17 NOVEMBER 1866, Page 11


DR. P USEY, in his letter to Wednesday's Times, speaks strongly in favour of the "liberty" to confess sins, but pru- dently omits to notice what is the chief point in dispute, the liberty to absolve authoritatively those who thus confess them- selves. As far as we know, no one ever wished to interfere with the liberty of confession, whether to laymen or clergymen, but what public opinion does justifiably concern itself about, is the artificial premium put upon confession by the assertion of the sup- posed power of the priest to absolve. What is fairly enough said is, that when priests of our Church teach that they have the power to remit sins,—a supernatural power officially confided to them,—this teaching, not in itself an organic part of the theology of our Church, interferes with the true liberty of confession, and biases the mind of the inexperienced towards a confessor who is by no means always the best they could choose, and much the worst if he is chosen for the sake of the artificial peace of mind which it is supposed that his absolation can confer. Dr. Pusey writes as if the only question were whether public opinion is to interfere with the liberty to confess or not. Now, public opinion could not well have much influence, even if it were ever so pronounced, on so private a matter-as confession. Public opinion might almost as easily interfere with the liberty to pray, as with the liberty to confess. Almost all men and women have private friends and advisers, and if to any of these they choose to tell their moral difficulties and failures, their errors and sins, in detail, who is to prevent them ? It would be impossible to inter- dict clergymen from receiving such confessions. They are °Nen, where they are at once clear-sighted and gentle, the 'very beat persons to enter into the moral condition of an uneasy conscience, and are apt to be freer from disturbing influences of all sorts,.— from false tenderness, as well as from too 'strong personal interests, —than relatives and members of the same family. But what is so desirable is that clergymen should not be selected as recipients of such confessions from any supposed magic in their office, from any imaginary power that they ane reputed to possess to judge of the fact whether or not their 'penitent' is a true penitent, and to dispense the formula of absolution. And for this purpose it may be very useful to have a clear under- standing how far the Church claims sacerdotal powers for her priesthood or not. If she does, that amounts, in fact,' to 'a most important interference with the liberty of confession,' in short, to weighting the scales in favour of a sacerdotal confeaden ; for the class most likely to resort to this—often, no doubt, natural and salutary—relief for an overburdened mind, are, asDr. Puaeytells us, chiefly the young, and where not the young, clearly, nevertheless, minds not in a condition to weigh with the greatest nicety and sobriety the soundness of the religious pretensions which seem likely to offer them most relief. If our Church, on the contrary, shows no favour to the sacerdotal claim of absolving power, then the troubled conscience is left to choose its spiritual counsellor without any reference to any attributes except 'such as may have resulted in making their possessor more wise, more sympathetic, more truly Christian,more like the impersonation of the sinner's own conscience freed from the disturbing forces of confiinthsg personal emotions. It is far from desirable to give any artificial motive for pre- ferring the clergy as moral and spiritual advisers. They ought, if they are men in earnest, to be be easily able to gain the position of the most trusted of personal friends for themselves. They have opportunities for showing what are the highest-thoughts in them which none others have ; and if with such opportunities they do not succeed in winning confidence and -trust, nothing elm be more certain than that their official position should not entitle them to it. A dogmatic preference in their favour resting on the sup-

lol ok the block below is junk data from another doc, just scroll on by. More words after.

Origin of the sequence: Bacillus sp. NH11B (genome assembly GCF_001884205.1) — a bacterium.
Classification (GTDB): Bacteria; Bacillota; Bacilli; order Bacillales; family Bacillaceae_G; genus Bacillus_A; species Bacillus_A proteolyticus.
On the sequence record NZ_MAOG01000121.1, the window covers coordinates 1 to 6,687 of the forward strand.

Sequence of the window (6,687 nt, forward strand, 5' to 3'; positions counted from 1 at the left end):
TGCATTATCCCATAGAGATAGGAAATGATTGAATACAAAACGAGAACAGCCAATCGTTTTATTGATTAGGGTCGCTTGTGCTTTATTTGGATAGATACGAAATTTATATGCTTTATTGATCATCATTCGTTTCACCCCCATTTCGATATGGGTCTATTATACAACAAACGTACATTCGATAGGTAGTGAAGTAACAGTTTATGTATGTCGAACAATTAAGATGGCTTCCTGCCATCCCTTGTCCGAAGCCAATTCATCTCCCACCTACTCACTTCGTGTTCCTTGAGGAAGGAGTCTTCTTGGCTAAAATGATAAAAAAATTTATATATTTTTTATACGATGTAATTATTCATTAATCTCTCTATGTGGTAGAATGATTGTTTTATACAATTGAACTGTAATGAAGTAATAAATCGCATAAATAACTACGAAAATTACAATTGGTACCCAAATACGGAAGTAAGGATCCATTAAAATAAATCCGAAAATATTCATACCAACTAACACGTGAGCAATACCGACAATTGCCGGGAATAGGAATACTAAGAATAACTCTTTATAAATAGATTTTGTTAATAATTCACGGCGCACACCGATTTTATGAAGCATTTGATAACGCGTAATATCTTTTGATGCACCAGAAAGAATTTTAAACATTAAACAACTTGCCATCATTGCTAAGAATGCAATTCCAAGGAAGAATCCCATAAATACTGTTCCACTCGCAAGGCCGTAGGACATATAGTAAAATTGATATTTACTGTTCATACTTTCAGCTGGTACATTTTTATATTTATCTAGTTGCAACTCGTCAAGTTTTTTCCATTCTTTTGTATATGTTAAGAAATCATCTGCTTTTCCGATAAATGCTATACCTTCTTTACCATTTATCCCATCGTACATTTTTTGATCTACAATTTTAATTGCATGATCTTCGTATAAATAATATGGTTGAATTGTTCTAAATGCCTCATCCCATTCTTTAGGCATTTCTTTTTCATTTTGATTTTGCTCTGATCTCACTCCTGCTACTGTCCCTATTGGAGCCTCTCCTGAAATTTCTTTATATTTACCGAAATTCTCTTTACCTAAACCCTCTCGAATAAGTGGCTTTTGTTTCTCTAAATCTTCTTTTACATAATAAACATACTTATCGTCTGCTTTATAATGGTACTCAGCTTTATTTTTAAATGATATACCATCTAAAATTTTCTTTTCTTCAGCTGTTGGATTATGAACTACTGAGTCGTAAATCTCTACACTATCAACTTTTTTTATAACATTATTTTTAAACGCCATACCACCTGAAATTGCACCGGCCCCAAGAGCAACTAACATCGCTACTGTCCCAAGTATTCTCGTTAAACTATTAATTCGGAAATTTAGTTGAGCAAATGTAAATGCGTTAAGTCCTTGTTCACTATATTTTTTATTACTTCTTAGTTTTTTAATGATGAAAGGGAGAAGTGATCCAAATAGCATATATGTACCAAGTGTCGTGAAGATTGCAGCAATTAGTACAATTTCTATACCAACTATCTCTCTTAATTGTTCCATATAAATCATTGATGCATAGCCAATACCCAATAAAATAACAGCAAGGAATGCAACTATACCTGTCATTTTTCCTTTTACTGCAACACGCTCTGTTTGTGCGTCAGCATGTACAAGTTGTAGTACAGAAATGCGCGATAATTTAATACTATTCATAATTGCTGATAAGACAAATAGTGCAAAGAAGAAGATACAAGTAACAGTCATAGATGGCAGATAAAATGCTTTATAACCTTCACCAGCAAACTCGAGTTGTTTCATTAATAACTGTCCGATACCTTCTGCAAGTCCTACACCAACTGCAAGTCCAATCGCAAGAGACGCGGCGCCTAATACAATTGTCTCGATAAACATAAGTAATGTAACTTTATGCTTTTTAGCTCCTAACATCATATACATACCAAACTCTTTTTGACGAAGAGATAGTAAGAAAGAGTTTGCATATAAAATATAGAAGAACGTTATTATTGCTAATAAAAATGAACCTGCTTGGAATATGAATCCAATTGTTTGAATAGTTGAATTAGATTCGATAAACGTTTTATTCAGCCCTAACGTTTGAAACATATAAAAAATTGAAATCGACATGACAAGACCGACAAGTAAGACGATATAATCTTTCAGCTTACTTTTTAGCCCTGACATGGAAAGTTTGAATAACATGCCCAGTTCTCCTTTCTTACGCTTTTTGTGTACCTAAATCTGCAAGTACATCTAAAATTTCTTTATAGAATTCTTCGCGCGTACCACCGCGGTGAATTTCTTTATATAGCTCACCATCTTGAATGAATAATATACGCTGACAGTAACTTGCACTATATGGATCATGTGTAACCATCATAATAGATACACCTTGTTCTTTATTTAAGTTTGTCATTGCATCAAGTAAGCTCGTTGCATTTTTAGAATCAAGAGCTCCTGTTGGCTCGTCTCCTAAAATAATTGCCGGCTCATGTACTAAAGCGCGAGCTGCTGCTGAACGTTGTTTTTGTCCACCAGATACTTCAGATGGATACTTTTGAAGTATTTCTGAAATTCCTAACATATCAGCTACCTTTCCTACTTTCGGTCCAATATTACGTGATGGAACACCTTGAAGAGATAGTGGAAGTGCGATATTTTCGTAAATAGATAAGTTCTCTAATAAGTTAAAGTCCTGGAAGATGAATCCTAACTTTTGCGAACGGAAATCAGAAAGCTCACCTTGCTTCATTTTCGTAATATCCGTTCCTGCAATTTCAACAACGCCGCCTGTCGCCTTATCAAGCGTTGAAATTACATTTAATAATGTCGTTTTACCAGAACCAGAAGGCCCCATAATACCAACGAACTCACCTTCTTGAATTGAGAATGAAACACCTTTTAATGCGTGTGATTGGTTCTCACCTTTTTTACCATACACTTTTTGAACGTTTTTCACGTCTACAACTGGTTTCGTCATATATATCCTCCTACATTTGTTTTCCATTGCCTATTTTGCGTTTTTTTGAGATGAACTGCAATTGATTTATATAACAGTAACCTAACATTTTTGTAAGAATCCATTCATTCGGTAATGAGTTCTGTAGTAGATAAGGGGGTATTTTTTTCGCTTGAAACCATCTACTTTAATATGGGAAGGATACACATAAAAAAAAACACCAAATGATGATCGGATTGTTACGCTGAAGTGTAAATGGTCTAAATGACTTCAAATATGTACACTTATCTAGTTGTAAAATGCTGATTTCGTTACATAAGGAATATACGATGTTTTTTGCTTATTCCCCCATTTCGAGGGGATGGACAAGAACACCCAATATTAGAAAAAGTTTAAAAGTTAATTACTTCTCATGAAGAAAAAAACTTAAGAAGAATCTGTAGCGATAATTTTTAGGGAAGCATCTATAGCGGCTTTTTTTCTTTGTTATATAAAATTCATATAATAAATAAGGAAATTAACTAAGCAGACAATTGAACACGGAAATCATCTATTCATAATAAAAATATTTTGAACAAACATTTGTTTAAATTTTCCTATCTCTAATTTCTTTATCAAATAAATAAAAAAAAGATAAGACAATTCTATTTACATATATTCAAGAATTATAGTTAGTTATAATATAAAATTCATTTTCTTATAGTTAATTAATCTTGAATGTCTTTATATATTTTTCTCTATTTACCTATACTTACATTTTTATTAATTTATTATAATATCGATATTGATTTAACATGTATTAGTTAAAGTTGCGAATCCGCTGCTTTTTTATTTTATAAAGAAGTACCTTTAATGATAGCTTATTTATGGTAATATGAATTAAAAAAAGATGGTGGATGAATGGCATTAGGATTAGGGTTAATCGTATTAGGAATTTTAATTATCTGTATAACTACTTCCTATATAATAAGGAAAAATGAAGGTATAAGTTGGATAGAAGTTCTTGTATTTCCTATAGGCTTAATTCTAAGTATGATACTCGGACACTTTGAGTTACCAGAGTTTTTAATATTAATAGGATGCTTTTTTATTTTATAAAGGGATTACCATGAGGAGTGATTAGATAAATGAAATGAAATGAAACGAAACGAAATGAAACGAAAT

posed ground of their possessing certain supernatural powers is, if no such powers belong to them as all true Protestants believe, purely mischievous. It will lead people in doubt, guilt, and anxiety to select, not the man who inspires them with the most sincere and profound moral reverence, but the man who bids highest for influence of this kind by unduly magnifying his office. The true 'liberty of confession' of which Dr. Pusey speaks, should, if it is to be true liberty, include absolute liberty of choosing your confessor from all classes of society equally, laity not less than clergy, wherever the troubled mind discerns the highest nature and the insight most adapted to its needs. This can scarcely be while any authority is lent to the conception of a charmed caste, with exclusive power of remitting sins.